Two sides with an idea of how they wanted to play and a determination to do so whether they yet have the players who might be suitable or otherwise. It was an approach that served both well in their semi-final victories - judged unexpected given the quality of opposition - and against each other Arsenal and Chelsea occupied the knife-edge. One wrong move in the high-stakes possession building and it was a case of who knows what might go wrong.
It was Lampard's players who looked the more comfortable with what was being asked of them in the early stages. Neither Willian nor N'Golo Kante was judged fit, the latter on the bench, and so it was Jorginho in the centre of midfield once again. Reece James was trusted as the right wing-back and it was from Christian Pulisic that the inspiration came in the early stages.
The United States international became the first American to score in an FA Cup final, within five minutes, starting the move that ended with Olivier Giroud's deft back heel into the winger's path. The moment was upon Kieran Tierney before the Scot, playing as one of three Arsenal centre-halves, could even think about safely offering a challenge and so Pulisic was able to sweep the ball past Emiliano Martinez.
Arsenal had looked a little ragged in those early stages. The right-footed Ainsley Maitland-Niles asked to play as a left wing back, gaps in midfield and a determination to play out from the back that felt like it was one stray pass from an act of self-sabotage. Yet that was how it started against Manchester City in the semi-final and they had built something from there and so it was again.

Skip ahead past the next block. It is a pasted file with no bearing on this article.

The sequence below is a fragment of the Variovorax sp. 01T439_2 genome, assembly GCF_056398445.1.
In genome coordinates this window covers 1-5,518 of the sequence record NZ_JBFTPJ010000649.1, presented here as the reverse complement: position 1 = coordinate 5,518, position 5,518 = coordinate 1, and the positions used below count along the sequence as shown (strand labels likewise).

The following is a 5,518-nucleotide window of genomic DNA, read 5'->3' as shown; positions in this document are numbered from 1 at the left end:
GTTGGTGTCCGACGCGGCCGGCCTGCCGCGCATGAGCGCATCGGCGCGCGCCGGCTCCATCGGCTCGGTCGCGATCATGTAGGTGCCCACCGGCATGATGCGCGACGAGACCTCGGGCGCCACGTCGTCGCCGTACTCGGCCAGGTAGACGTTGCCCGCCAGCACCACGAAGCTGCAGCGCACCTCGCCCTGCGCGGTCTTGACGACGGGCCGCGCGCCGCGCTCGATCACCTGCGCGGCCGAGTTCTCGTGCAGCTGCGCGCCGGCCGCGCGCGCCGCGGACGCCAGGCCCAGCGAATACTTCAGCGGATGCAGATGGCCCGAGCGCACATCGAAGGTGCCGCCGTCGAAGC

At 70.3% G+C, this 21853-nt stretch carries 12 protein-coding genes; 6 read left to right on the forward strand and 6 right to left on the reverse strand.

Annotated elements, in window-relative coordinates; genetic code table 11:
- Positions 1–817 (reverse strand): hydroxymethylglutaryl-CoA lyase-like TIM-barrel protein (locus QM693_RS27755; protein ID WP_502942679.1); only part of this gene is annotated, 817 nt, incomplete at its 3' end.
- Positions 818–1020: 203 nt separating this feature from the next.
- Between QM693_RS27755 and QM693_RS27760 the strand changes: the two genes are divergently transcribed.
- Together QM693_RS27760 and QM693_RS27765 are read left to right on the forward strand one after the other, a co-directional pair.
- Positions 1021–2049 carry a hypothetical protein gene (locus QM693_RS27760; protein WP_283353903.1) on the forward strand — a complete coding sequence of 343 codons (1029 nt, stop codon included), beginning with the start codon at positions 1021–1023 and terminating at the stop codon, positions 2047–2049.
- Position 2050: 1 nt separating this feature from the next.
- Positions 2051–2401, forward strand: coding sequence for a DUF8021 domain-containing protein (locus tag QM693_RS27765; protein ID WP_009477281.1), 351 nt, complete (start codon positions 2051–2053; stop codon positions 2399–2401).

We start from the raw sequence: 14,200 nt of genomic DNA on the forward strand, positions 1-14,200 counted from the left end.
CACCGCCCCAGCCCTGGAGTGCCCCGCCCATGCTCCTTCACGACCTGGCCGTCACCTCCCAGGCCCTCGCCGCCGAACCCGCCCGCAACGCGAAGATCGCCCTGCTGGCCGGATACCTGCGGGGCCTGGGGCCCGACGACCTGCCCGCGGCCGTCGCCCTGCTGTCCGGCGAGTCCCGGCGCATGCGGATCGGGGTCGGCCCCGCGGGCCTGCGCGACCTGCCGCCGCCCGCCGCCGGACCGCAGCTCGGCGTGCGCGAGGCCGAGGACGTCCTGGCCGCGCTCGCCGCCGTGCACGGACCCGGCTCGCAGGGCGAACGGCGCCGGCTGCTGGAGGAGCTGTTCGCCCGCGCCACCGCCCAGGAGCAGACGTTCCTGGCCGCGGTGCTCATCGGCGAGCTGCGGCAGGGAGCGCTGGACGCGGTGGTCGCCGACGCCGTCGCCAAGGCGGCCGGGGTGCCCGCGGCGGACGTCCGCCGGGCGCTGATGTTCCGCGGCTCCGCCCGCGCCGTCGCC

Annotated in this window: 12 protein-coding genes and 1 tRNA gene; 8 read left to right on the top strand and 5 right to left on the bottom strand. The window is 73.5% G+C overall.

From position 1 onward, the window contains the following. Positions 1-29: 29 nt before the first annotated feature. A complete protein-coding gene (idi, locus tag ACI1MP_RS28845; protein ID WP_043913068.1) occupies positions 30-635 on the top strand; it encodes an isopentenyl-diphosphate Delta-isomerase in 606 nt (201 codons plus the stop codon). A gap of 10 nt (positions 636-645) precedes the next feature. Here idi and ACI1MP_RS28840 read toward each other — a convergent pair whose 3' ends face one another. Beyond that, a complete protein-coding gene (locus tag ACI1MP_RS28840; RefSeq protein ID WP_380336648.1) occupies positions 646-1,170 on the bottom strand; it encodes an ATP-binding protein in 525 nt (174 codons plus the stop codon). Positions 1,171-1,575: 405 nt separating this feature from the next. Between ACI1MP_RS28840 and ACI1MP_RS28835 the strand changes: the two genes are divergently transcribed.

Both backlines were so advanced that there was always the potential for some chaos in behind and so it proved for Arsenal in the 28th minute when Tierney's ball down the left channel gave Aubameyang an opportunity to get in behind. He was up against Cesar Azpilicueta who knew this was a race he was to lose from the moment he set off. The Chelsea captain was grasping for a handhold from the start and he found it with his left hand on Aubameyang's right shoulder.
The Arsenal captain delayed his tumble until the area and went down once he had crossed the line. The penalty came moments after Nicolas Pepe had wrapped a shot around Willy Caballero and had it disallowed for an offside decision earlier in the move. No question about the penalty which was dispatched by Aubameyang for the equaliser. Arsenal were much the better side by then and perhaps there should have been another for them in the first half, with the Chelsea defence stretched by the early crosses to the back post.
All thoroughly miserable for Azpilicueta who departed later in the half with a hamstring injury, to be replaced by Andreas Christensen. The Dane came into a defence already being stretched to its limit by that stage and he was obliged to make a couple of key interventions before half-time, one of which a foul on Pepe which earned him a booking.
The Pulisic injury came soon after half-time, his hamstring clearly going in the moments before he tried to hit a shot at the end of a run from inside his own half. Even so, Chelsea were on top when Aubameyang scored what turned out to be the winner. Hector Bellerin driving the ball forward and from Christensen's tackle the ball went from Pepe to Aubameyang. He switched the ball from his right foot to his left and there was nothing Kurt Zouma or anyone else could do about the skill, or indeed the finish.